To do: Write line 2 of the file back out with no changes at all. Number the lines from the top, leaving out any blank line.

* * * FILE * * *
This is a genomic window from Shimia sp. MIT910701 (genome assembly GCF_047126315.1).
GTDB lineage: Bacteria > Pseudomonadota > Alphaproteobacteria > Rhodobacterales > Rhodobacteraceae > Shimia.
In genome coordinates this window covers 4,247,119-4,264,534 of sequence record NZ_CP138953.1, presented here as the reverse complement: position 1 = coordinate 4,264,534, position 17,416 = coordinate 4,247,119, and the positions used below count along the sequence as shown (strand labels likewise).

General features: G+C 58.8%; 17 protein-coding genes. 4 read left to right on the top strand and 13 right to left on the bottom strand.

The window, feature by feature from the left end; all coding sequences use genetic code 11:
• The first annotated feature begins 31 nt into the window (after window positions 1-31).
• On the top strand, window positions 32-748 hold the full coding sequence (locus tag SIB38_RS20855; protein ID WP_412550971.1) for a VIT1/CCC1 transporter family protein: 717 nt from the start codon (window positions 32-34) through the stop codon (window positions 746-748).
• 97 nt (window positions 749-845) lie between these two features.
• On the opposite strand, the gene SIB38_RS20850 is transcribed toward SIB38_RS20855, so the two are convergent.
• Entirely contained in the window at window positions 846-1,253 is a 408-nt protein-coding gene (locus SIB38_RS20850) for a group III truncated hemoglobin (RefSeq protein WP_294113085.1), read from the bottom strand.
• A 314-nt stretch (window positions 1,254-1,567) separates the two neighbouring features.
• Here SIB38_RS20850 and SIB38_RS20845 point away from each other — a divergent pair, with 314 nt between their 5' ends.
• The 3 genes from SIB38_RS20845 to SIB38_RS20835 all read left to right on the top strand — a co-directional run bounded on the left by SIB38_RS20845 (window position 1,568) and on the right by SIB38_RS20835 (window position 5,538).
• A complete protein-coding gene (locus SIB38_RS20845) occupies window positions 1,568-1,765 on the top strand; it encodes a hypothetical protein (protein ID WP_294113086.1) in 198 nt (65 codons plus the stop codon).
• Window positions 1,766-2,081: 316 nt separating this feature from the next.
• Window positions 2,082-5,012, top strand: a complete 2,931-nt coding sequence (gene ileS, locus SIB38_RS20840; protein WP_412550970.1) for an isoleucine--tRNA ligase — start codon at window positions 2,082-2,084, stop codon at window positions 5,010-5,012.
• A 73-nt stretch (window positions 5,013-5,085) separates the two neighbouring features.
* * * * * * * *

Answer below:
GTDB lineage: Bacteria > Pseudomonadota > Alphaproteobacteria > Rhodobacterales > Rhodobacteraceae > Shimia.